Jeb Bush did something that only a few years ago may have seemed boring and unnecessary. But in the spring of 2015, it sounded downright bold. At a commencement address at Liberty University in Virginia on Saturday, he defended Christianity as good.
More than three out of every four Americans claims Christianity as his or her religion. Unlike Christians in many other countries, Christians in the United States aren’t being told to convert or die. Their biggest obstacle to attending church on Sundays tends to be brunch and more sleep. Does the faith really need to be defended?
In a world where Christians are routinely dismissed by a hostile media as bigoted, hateful and stupid, and where regular atrocities committed by Islamist extremists can’t be condemned without sophomoric references to medieval actions of Christians and high horses, it doesn’t hurt.
The context of Bush’s speech is key. He was addressing Christian graduates of a Christian university. It’s a different message than you would hear him give at a secular university. Actually, who are we kidding? Secular universities today wouldn’t tolerate a speech from anyone to the right of Barack Obama. But you know what I mean. After encouraging the students in their vocation as followers of Jesus, Bush said “there is no more powerful or liberating influence on this earth than the Christian conscience in action.” He went on:
How strange, in our own time, to hear Christianity spoken of as some sort of backward and oppressive force. Outside these seven thousand acres of shared conviction, it’s a depressing fact that when some people think of Christianity and of Judeo-Christian values, they think of something static, narrow, and outdated. We can take this as unfair criticism, as it typically is, or we can take it as further challenge to show in our lives the most dynamic, inclusive, and joyful message that ever came into the world.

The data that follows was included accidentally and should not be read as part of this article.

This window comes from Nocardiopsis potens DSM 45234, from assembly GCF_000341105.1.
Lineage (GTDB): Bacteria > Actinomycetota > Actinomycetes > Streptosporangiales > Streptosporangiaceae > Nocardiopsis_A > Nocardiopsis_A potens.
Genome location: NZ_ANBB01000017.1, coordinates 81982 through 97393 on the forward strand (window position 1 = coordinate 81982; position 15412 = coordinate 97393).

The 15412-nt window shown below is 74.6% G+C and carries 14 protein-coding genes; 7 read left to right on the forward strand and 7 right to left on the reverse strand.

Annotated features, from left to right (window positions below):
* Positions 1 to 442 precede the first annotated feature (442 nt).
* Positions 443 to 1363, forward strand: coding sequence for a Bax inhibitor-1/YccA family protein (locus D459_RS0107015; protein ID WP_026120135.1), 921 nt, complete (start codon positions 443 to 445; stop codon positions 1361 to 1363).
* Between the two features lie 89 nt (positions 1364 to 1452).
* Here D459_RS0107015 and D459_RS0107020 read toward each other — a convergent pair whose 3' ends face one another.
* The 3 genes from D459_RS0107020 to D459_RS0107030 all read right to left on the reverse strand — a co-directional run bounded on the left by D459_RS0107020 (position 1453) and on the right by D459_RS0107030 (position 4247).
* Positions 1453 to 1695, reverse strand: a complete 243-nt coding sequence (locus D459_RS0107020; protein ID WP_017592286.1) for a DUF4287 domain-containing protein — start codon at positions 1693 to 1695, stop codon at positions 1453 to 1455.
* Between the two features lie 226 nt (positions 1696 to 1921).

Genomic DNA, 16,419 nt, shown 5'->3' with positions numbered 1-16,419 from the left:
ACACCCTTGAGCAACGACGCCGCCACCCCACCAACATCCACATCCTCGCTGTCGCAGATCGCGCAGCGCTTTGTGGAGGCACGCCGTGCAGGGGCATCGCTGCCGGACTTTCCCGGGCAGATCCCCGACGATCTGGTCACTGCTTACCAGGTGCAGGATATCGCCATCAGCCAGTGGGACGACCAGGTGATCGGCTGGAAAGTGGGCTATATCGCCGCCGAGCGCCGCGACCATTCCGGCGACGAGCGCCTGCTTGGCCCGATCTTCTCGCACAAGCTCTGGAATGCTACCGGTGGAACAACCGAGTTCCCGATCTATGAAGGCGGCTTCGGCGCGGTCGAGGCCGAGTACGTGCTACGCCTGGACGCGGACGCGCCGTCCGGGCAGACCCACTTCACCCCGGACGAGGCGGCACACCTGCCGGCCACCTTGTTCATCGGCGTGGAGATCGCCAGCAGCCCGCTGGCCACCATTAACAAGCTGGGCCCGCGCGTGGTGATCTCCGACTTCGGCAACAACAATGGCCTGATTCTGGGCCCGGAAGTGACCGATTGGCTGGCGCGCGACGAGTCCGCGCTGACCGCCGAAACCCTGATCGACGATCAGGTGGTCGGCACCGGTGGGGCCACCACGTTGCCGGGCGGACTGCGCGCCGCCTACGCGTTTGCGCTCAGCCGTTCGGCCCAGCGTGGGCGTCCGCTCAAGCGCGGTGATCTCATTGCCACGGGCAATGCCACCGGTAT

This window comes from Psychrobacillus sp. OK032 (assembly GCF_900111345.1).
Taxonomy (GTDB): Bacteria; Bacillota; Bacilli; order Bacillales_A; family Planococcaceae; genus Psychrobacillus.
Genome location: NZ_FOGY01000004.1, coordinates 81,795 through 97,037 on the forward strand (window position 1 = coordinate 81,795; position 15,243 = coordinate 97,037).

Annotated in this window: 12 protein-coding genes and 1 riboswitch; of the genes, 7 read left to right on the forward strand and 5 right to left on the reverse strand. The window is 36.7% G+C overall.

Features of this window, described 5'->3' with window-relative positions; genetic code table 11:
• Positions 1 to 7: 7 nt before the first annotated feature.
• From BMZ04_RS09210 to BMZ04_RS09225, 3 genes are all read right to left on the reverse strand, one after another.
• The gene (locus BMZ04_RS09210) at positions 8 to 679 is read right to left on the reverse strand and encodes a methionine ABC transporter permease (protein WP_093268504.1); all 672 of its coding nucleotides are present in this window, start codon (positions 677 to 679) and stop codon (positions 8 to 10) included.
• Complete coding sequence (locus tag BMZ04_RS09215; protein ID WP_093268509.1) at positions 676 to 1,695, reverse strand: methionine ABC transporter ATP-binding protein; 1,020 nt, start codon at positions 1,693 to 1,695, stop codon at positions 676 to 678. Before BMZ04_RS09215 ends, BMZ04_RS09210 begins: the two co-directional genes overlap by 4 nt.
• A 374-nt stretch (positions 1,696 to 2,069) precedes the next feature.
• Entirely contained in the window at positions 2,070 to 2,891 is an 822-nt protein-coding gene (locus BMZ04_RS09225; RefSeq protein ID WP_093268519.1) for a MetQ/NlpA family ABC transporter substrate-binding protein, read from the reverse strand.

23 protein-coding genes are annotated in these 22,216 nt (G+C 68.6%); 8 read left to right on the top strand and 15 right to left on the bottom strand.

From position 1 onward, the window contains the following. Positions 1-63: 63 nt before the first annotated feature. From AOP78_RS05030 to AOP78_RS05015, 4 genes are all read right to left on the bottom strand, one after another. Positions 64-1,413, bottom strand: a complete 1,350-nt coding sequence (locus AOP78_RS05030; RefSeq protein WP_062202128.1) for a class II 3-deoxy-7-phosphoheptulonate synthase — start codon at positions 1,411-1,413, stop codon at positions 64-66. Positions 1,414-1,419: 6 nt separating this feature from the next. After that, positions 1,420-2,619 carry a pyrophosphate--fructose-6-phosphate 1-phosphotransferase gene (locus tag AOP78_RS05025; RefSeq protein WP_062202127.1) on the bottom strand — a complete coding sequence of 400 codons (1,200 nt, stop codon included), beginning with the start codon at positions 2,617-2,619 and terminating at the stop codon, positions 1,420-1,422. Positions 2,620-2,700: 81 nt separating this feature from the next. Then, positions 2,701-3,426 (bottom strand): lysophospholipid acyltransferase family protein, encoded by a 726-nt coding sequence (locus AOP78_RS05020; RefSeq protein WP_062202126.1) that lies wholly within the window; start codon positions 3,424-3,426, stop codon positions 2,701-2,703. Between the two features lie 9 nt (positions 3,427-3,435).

“These are the days,” as Chesterton remarked, “in which Christians are expected to praise every faith but their own.” He never accepted that limitation, and neither should we, least of all in reply to criticism. One of the great things about this faith of ours is its daring, untamed quality, which is underrated.
He noted that loving one’s neighbors is easy but that Christianity’s call to love our enemies is another thing entirely. (Twitter would implode if this were followed.) He said he could not think of any more subversive moral idea in the world Jesus’ that “the last shall be first, and the first last.”
Bush went on to discuss persecuted Christians, ancient martyrs and those dying for the faith today.
No place where the message reaches, no heart that it touches, is ever the same again. And across our own civilization, what a radically different story history would tell without it. Consider a whole alternative universe of power without restraint, conflict without reconciliation, oppression without deliverance, corruption without reformation, tragedy without renewal, achievement without grace, and it’s all just a glimpse of human experience without the Christian influence.
“No law in the world,” said Martin Luther King, “could have produced such unalloyed compassion, such genuine love, such thorough altruism.” The Christian faith, as Dr. King proclaimed, “adjourns the assemblies of the hopeless, and brings new light into the dark chambers of pessimism.”
So it is not only untrue, but also a little ungrateful, to dismiss the Christian faith as some obstacle to enlightened thought, some ancient, irrelevant creed wearing out its welcome in the modern world. Whether or not we acknowledge the source, Hebrew Scripture and the New Testament still provide the moral vocabulary we all use in America – and may it always be so.
Try to separate the ideals from the source, as C.S. Lewis observed, and it’s like “a rebellion of the branches against the tree.” Justice, equality, the worth of every life, the dignity of every person, and rights that no authority can take away – these are founding moral ideals in America, and they didn’t come out of nowhere.